What did Hermione Granger do when she got her period? It’s a silly question, but thousands of girls and young women relate to Hermione in J. K. Rowling’s Harry Potter series.
For them, I wrote The Magical Girl’s Guide to Womanhood. The Magical Girl’s Guide is two things. First, it’s a well-researched, fact-based guide to young women’s health and sexuality, similar to an abridged version of The Boston Women Health Collective’s Our Bodies, Ourselves. Second, The Magical Girl’s Guide frames this factual information in a fantasy context, as if a college-age witch were sharing this information with first-year wizarding school students. For example, the chapter on the menstrual cycle has a sub-chapter called "Historical Cases of Magical PMS."
This project combines three things I care passionately about: educating young women (I have a BA in Psychology and worked for over four years at a mental health hospital, working with pre-adolescent girls); writing intelligent, feminist literature about sex (please see the enclosed list of my writing credits); and fantasy literature (which I read, write, and review).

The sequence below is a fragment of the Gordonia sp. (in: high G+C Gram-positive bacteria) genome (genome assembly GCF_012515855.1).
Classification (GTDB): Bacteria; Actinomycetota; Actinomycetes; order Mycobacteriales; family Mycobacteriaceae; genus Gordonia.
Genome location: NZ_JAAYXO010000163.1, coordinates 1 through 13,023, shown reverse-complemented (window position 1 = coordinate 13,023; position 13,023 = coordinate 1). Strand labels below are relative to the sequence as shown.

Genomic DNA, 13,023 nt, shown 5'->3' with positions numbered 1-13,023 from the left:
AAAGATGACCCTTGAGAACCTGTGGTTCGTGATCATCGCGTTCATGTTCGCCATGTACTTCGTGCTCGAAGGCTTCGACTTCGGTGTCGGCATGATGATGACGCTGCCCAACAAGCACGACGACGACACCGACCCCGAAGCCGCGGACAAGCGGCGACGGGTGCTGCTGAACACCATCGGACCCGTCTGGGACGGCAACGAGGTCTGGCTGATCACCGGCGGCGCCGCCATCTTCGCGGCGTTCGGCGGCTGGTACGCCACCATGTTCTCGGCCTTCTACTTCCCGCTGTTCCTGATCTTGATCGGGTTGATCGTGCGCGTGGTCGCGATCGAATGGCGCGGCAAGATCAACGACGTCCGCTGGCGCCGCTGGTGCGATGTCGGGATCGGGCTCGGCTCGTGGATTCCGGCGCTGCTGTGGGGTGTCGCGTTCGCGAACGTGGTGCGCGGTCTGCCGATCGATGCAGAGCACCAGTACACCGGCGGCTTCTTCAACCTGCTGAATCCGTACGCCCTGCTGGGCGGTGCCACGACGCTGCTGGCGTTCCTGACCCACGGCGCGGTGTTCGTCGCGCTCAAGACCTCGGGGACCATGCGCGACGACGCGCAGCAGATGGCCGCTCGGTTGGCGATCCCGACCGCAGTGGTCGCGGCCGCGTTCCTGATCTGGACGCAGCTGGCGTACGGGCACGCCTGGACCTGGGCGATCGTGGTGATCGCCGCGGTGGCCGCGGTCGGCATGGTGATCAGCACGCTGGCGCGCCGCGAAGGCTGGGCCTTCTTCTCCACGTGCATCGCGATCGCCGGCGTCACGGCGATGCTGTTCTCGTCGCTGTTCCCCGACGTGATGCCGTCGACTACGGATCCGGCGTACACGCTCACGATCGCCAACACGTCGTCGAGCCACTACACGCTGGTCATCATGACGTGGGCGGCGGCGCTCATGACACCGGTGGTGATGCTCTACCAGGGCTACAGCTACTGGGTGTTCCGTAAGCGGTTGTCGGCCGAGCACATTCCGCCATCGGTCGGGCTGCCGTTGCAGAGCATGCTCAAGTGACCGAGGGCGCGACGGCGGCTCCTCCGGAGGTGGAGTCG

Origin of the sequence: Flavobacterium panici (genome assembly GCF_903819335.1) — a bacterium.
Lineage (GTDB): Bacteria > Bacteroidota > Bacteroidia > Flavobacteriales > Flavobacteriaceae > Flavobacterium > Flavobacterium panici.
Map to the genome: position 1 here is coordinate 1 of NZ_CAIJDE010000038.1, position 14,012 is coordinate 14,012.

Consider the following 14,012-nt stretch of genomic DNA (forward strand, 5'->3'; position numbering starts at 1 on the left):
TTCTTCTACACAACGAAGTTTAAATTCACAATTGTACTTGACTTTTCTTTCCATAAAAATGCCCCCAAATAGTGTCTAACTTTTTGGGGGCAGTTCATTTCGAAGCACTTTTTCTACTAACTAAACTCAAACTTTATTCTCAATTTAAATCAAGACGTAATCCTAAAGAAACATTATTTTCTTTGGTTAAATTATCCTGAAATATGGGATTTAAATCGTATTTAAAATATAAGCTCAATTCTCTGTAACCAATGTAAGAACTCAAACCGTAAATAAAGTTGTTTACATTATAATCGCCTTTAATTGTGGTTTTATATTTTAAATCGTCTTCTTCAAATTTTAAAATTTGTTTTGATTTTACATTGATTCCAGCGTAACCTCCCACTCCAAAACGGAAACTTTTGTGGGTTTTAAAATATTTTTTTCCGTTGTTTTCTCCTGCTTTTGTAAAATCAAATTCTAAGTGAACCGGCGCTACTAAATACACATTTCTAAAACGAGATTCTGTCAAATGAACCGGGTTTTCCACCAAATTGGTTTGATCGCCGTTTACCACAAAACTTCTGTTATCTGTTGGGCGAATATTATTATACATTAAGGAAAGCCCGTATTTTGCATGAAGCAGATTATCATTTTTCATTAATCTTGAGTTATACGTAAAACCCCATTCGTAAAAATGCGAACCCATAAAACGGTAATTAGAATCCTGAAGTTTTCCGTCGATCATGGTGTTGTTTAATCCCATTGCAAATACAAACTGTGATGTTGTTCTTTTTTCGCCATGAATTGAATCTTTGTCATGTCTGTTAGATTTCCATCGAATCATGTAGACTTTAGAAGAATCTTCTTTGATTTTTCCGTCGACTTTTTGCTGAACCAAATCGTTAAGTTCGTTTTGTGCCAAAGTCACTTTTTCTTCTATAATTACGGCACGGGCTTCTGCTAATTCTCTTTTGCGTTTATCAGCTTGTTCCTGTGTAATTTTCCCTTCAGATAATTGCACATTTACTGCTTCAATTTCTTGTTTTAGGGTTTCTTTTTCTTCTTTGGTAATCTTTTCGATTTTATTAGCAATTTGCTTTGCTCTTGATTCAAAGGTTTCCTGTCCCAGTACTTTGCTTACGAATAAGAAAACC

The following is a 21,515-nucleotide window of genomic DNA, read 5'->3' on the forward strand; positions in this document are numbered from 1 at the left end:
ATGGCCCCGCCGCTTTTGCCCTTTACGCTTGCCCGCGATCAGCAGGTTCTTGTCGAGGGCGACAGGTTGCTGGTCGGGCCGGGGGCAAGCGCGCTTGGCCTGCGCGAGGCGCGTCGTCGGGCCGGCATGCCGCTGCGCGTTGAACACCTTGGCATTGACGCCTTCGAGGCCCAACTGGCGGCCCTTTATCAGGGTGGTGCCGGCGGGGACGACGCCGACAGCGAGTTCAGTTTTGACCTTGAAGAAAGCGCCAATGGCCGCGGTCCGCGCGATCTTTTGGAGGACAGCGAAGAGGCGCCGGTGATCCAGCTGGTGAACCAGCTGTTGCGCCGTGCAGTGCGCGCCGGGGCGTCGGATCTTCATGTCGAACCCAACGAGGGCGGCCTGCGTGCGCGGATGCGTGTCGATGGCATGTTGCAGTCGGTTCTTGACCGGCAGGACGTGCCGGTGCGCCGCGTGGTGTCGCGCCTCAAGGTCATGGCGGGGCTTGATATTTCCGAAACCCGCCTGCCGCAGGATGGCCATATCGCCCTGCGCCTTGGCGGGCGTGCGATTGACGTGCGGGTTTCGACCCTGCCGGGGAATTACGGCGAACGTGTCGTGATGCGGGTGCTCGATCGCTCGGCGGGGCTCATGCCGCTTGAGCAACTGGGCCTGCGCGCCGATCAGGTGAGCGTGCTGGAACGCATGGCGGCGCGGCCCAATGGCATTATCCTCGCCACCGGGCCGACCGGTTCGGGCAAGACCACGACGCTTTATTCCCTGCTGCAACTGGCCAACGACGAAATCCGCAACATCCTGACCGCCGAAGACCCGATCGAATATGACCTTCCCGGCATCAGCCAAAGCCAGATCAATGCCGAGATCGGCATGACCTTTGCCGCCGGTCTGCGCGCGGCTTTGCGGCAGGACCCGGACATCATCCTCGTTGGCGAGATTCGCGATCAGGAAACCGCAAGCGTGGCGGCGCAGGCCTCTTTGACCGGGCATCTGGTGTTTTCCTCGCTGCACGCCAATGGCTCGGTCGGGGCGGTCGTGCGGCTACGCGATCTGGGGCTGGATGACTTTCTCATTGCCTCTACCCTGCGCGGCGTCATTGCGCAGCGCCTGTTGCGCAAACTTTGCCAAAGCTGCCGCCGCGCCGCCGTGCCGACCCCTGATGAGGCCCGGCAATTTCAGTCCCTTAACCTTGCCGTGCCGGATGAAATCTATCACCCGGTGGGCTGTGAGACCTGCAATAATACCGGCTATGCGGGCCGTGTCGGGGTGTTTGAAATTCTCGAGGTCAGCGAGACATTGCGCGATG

The books on young women’s health on the market today are straightforward and useful, but not a whole lot of fun. The Magical Girl’s Guide to Womanhood (30,000 words) will make reading about health topics fun and entertaining. It will appeal to a wide audience of pre-teen and teenage girls and their parents.
Link to book trailer: http://www.youtube.com/watch?v=Q_bj0QQCbbA
Book purchase link: http://www.smashwords.com/books/view/11372
Erin E. Schmidt
Looks interesting! Thanks for visiting, Erin! -LR